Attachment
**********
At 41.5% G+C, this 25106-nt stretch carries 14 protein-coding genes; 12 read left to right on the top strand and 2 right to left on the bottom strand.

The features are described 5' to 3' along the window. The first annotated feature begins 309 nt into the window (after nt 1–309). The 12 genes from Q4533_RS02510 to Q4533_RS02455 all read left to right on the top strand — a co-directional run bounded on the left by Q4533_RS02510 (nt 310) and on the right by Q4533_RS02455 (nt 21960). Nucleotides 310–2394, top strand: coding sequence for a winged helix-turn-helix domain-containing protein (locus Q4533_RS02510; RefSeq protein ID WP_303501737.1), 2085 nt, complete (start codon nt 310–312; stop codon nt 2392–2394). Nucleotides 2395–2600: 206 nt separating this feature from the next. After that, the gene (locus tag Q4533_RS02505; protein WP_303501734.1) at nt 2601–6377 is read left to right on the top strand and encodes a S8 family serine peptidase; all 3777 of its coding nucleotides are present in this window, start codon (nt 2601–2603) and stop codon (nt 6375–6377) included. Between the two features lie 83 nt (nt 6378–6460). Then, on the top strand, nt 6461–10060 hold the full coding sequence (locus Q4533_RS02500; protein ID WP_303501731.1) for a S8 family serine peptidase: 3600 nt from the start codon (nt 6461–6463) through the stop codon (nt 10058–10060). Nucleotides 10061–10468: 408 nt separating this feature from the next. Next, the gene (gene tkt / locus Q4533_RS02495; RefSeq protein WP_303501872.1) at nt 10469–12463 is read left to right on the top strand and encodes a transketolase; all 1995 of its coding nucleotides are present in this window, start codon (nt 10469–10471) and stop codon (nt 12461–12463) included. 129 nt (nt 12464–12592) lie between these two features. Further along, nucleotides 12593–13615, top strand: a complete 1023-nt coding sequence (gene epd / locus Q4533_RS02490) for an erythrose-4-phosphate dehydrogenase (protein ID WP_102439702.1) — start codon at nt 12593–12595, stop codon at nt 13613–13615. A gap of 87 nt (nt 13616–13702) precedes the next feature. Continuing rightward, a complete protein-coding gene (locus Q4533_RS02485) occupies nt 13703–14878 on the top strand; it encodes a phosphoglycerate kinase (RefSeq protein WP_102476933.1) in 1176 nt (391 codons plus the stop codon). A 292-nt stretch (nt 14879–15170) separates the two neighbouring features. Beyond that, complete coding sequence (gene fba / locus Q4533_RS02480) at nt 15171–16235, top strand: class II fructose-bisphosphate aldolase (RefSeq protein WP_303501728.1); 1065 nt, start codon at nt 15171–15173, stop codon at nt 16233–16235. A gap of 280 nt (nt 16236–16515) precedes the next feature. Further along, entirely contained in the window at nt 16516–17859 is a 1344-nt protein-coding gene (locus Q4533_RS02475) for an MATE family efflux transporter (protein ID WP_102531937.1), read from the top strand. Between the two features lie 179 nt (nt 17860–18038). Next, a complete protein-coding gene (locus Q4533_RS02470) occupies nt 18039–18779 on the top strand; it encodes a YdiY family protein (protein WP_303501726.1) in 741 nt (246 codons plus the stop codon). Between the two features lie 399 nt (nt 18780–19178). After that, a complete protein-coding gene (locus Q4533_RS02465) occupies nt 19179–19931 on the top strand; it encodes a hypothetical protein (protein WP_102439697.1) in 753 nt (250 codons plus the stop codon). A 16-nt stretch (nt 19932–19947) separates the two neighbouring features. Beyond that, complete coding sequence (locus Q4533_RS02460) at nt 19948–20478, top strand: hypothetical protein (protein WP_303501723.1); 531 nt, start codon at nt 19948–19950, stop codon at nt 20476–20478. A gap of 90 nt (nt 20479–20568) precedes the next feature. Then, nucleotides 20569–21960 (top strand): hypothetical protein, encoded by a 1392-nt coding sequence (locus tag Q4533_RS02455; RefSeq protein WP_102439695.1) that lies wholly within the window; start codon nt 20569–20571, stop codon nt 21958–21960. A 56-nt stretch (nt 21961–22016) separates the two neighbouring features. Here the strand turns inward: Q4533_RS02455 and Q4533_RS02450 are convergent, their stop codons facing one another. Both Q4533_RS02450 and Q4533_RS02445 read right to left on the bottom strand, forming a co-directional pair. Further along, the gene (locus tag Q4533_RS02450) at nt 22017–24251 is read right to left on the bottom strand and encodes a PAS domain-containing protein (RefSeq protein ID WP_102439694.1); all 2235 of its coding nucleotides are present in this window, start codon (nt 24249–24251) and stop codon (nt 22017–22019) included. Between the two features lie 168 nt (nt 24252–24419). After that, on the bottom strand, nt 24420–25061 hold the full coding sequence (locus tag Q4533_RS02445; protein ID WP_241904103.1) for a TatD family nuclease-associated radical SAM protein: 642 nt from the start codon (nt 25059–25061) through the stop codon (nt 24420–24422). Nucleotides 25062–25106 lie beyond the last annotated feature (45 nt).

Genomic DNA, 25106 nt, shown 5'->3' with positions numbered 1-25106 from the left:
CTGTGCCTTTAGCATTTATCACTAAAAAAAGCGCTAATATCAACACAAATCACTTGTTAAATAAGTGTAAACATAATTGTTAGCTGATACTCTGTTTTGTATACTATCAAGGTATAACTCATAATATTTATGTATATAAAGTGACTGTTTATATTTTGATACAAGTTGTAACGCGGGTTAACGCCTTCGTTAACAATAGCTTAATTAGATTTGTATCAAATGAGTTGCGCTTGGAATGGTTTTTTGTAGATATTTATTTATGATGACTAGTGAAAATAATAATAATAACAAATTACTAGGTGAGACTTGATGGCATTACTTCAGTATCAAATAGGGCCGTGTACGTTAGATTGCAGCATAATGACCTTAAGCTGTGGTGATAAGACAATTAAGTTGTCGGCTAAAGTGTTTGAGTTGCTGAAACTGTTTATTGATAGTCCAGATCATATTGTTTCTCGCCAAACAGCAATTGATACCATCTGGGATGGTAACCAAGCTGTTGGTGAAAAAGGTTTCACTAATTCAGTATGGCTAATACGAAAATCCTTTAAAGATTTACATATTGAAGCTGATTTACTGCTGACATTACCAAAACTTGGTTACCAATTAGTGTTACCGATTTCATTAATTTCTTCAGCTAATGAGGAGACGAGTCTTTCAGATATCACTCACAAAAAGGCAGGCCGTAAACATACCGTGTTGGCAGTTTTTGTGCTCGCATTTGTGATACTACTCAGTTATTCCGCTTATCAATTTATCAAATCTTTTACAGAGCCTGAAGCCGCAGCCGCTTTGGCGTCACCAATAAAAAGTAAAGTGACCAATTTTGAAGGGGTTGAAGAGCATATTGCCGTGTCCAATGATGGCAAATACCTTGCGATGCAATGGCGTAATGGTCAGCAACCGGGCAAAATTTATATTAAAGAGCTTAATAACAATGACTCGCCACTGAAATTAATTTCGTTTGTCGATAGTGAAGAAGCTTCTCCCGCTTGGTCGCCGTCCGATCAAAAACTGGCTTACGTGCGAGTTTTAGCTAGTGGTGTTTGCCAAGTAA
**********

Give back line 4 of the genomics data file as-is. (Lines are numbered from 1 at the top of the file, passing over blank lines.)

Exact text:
CTGTGCCTTTAGCATTTATCACTAAAAAAAGCGCTAATATCAACACAAATCACTTGTTAAATAAGTGTAAACATAATTGTTAGCTGATACTCTGTTTTGTATACTATCAAGGTATAACTCATAATATTTATGTATATAAAGTGACTGTTTATATTTTGATACAAGTTGTAACGCGGGTTAACGCCTTCGTTAACAATAGCTTAATTAGATTTGTATCAAATGAGTTGCGCTTGGAATGGTTTTTTGTAGATATTTATTTATGATGACTAGTGAAAATAATAATAATAACAAATTACTAGGTGAGACTTGATGGCATTACTTCAGTATCAAATAGGGCCGTGTACGTTAGATTGCAGCATAATGACCTTAAGCTGTGGTGATAAGACAATTAAGTTGTCGGCTAAAGTGTTTGAGTTGCTGAAACTGTTTATTGATAGTCCAGATCATATTGTTTCTCGCCAAACAGCAATTGATACCATCTGGGATGGTAACCAAGCTGTTGGTGAAAAAGGTTTCACTAATTCAGTATGGCTAATACGAAAATCCTTTAAAGATTTACATATTGAAGCTGATTTACTGCTGACATTACCAAAACTTGGTTACCAATTAGTGTTACCGATTTCATTAATTTCTTCAGCTAATGAGGAGACGAGTCTTTCAGATATCACTCACAAAAAGGCAGGCCGTAAACATACCGTGTTGGCAGTTTTTGTGCTCGCATTTGTGATACTACTCAGTTATTCCGCTTATCAATTTATCAAATCTTTTACAGAGCCTGAAGCCGCAGCCGCTTTGGCGTCACCAATAAAAAGTAAAGTGACCAATTTTGAAGGGGTTGAAGAGCATATTGCCGTGTCCAATGATGGCAAATACCTTGCGATGCAATGGCGTAATGGTCAGCAACCGGGCAAAATTTATATTAAAGAGCTTAATAACAATGACTCGCCACTGAAATTAATTTCGTTTGTCGATAGTGAAGAAGCTTCTCCCGCTTGGTCGCCGTCCGATCAAAAACTGGCTTACGTGCGAGTTTTAGCTAGTGGTGTTTGCCAAGTAA